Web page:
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Lewis M1915 Automatic Machine Gun- Savage Arms Co.- Manual

Item #2856: $14.95
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Lewis M1915 Automatic Machine Gun- Savage Arms Co.- Manual

49 pages, about 11" x 8", glossy soft-cover in full color. New re-print restored and digitally enhanced from an OK photocopy. Printed on high quality 20# 97 bright acid free paper. Fully Illustrated.

The Lewis Gun was invented by US Army Colonel Isaac Newton Lewis in 1911, based on initial work by Samuel Maclean. Despite its origins, the Lewis Gun was not initially adopted by the American military—most likely because of political differences between Lewis and General William Crozier, the Chief of the Ordnance Department. Lewis became frustrated with trying to persuade the US Army to adopt his design and so ("slapped by rejections from ignorant hacks", as he said), retired from the army. He left the United States in 1913 and headed to Belgium (and shortly afterwards, the UK). He established the Armes Automatique Lewis company in Liege to facilitate commercial production of the gun. Lewis had been working closely with British arms manufacturer the Birmingham Small Arms company (BSA) in an effort to overcome some of the production difficulties of the weapon. The Belgians quickly adopted the design in 1913, using the .303 British round, and in 1914, BSA purchased a license to manufacture the Lewis Machine Gun in the UK, which resulted in Col. Lewis receiving significant royalty payments and becoming very wealthy.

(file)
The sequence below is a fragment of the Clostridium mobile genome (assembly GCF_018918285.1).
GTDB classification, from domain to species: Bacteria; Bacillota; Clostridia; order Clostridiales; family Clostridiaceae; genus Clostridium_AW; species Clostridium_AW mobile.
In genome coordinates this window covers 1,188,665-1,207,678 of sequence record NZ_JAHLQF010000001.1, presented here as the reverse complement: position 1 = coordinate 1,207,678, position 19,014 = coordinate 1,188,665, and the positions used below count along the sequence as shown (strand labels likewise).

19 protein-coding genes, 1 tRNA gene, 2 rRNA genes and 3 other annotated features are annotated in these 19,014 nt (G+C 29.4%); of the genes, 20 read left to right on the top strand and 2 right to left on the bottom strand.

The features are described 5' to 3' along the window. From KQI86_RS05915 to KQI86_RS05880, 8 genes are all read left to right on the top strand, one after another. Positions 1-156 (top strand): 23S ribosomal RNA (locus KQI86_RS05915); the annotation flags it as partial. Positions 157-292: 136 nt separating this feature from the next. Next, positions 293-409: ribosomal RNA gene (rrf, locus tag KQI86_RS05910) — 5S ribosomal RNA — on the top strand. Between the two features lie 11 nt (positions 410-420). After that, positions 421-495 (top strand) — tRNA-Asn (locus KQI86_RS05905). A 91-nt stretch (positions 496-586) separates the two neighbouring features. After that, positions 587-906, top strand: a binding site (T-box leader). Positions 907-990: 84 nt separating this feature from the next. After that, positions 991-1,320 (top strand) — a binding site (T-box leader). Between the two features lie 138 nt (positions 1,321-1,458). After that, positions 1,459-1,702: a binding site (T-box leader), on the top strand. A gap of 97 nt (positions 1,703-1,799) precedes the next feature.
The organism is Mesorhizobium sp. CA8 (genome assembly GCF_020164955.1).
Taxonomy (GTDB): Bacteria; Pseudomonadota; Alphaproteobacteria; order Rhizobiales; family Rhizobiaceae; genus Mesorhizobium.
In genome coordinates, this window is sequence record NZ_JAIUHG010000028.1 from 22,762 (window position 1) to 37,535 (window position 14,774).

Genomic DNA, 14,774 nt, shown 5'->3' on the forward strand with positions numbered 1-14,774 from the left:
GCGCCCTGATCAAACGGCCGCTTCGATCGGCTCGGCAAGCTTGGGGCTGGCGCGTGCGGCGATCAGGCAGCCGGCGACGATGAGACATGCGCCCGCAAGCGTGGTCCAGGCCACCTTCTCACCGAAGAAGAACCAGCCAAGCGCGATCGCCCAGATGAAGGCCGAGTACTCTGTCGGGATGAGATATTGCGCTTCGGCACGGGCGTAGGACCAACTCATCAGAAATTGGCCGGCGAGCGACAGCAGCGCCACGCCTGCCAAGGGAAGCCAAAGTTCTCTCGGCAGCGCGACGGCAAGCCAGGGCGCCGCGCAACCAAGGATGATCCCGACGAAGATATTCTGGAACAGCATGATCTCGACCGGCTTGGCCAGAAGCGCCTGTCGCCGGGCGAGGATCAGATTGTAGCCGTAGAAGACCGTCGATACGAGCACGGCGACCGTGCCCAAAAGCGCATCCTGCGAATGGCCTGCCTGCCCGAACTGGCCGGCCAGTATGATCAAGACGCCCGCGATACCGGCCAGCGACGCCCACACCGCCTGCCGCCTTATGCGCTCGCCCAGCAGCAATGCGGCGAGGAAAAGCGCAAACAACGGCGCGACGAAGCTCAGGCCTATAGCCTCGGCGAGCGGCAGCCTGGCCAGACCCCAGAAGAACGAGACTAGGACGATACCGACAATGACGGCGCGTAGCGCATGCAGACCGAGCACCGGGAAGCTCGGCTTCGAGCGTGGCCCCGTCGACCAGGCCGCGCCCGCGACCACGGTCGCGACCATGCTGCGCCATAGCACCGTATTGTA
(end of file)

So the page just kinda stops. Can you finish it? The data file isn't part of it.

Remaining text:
The onset of World War I increased demand for the Lewis Gun, and BSA began production (under the designation Model 1914). The design was officially approved for service on 15 October 1915 under the designation "Gun, Lewis, .303-cal." No Lewis Guns were produced in Belgium during World War I; all manufacture was carried out by BSA in the UK and the Savage Arms Company in the US.

Contents - Index:

  • Pages: 49
  • Savage Lewis Auto Machine Gun Model 1915
  • Utica, New York
  • Action of the Gun
  • Air Cooled
  • Assembly and Stripping
  • Barrel Group
  • Cleaning
  • Cooling System
  • Distinguishing Features
  • Durability
  • Gas Operated
  • Loading
  • Moving Parts
  • Nomenclature
  • Parts
  • Put gun into Action
  • Single Shots
  • Velocity